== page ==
It stands to reason that our impartial media will leap at the opportunity to attack the Holy Father on the eve of his visit. I expect a real attempt to get a new paedophile story up and running; and if so, that the 'story' will actually be quite old but that the discovering 'investigative journalist' will have sat on it until the ripe moment (rather, for example, than taking his evidence immediately to the police), and that he/she will have taken decisive steps to prevent all the other 'investigative journalists' from sharing the scoop. Undoubtedly Peter Tatchell will be flickering across our screens; the ideologues of Channel Four will have a field day; the 'case' of the former Provost of the Birmingham Oratory may be dusted down; and a discredited story about Newman's grief at the death of Ambrose St John may be resurrected. By the nature of things, none of these stories will be able to be explained, disproved, contextualised, for a day or two: by which time the papal visit will be over, the 'story' old and tired, and nothing left but a nasty general impression in the mind of the public. The methodology of the anti-Catholic and anti-Papal propaganda machine really is becoming very similar to that of Goebels. Someone should do study of this. Perhaps somebody has.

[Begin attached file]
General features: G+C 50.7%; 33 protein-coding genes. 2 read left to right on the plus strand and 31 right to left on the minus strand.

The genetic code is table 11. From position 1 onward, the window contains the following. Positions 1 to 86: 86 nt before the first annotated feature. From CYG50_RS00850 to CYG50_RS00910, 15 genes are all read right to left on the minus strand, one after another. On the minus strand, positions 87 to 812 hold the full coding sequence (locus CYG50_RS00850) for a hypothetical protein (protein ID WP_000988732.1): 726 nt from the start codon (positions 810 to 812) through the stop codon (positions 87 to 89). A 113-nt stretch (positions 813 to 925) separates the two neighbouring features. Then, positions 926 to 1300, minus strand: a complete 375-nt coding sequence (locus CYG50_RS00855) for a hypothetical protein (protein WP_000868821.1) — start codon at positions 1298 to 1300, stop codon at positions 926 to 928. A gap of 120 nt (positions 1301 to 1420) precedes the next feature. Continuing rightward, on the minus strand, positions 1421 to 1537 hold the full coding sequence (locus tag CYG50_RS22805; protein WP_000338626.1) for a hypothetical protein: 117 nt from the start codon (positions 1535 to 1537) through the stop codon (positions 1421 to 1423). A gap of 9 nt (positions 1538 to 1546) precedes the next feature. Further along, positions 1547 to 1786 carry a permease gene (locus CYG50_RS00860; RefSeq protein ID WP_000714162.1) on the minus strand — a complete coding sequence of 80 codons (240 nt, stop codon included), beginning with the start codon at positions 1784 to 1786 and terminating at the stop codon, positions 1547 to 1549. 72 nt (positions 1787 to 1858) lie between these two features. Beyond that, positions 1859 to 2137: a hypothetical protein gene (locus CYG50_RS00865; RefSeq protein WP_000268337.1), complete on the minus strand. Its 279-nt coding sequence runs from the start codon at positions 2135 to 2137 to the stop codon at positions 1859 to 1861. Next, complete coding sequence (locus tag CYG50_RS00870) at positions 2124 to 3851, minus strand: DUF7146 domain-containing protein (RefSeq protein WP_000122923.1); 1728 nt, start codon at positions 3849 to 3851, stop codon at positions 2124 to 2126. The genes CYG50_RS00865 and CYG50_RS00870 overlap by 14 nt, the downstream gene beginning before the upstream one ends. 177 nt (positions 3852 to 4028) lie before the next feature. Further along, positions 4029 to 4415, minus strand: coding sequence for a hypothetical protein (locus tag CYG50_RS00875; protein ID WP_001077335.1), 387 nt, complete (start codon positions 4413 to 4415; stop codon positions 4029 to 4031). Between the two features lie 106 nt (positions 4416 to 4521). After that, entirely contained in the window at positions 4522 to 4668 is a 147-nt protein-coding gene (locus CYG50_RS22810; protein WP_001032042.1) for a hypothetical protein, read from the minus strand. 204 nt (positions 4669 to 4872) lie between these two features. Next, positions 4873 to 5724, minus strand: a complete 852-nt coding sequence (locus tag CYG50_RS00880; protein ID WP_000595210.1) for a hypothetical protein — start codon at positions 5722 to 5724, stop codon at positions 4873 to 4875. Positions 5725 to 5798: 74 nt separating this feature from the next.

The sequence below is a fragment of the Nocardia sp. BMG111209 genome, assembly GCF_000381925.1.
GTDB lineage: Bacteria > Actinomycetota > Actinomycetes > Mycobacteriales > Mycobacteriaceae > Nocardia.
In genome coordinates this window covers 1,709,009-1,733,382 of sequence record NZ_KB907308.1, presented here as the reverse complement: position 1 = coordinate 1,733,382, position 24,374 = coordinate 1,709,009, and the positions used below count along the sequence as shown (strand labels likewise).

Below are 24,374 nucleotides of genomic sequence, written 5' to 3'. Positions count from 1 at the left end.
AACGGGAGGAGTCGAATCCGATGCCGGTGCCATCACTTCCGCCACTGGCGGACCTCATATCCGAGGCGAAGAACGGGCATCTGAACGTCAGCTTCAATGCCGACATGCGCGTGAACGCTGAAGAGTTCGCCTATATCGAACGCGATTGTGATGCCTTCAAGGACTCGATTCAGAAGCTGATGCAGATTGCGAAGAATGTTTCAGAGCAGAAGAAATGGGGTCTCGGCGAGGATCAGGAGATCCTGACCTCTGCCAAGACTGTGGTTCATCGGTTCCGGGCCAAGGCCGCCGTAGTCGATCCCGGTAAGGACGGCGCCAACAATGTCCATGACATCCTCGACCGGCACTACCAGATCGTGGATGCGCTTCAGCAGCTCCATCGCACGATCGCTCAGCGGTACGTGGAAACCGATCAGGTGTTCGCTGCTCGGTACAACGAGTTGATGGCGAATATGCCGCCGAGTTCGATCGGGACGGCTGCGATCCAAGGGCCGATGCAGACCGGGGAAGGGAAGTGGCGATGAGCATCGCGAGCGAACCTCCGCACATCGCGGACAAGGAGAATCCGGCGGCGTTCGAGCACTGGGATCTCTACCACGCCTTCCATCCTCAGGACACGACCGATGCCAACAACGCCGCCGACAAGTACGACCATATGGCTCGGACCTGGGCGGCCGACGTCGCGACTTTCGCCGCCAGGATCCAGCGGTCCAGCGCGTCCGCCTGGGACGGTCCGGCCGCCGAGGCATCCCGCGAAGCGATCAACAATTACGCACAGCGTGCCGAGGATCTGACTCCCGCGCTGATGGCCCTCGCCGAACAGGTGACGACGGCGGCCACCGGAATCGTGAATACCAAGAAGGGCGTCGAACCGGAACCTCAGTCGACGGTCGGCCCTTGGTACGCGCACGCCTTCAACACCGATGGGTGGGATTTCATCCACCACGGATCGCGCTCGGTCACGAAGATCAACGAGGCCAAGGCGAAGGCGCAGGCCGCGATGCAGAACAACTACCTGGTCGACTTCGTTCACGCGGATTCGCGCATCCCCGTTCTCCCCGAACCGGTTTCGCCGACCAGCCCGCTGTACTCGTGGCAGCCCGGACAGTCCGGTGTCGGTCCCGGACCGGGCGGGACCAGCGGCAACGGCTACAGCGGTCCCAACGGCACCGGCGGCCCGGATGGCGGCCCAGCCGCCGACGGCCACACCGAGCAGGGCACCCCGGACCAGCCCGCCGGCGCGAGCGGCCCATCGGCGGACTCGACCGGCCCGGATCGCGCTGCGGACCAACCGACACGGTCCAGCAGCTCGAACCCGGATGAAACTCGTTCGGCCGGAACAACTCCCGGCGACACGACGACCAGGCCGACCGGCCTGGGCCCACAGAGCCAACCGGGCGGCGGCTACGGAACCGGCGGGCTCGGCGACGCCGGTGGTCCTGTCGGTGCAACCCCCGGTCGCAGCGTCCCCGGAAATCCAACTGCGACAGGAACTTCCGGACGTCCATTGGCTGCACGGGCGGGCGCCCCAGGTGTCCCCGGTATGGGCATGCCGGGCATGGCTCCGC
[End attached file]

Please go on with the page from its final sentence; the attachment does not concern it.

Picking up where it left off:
As far as Newman's personality is concerned, I think it was Henry Chadwick who once dropped the hint that anybody genuinely interested in his sexuality should have a look at his relationship with Maria Giberne. There is certainly evidence in his letters that Newman regarded the love which St John had for him, and that of Maria, as of the same nature; and felt the same response to the affection of each (and was unhappy that he had never disclosed to St John before his death his appreciation for St John's devotion). But let us set that aside and consider a broader question: deep but non-sexual, non-physical, friendships.
There is a long history in the Christian tradition of thinking about such friendships. S Aelred wrote about them. Byzantine sources, notoriously, provided liturgical rites for sanctifying such friendships, which even included rituals borrowed from the liturgies of matrimony. Notoriously, these analogues have been used to support 'gay marriage'. But in an age when legal codes commonly provided severe penalties, not excluding death, for sodomy, the assumption enthusiastically made, that those composing and celebrating such rites were cheerfully and consciously providing publicly sanctified occasions for genital relationships, is nothing less than plain dippy. A person who could believe that, could believe anything; there is probably little point in reasoning with people who have stationed themselves so far apart from the world of reality and from what is historically probable. But the question of Friendship does require re-examination simply because it is a part of our Tradition which is suffering something of an eclipse.
I hope to return shortly to 'The Demise of Friendship'.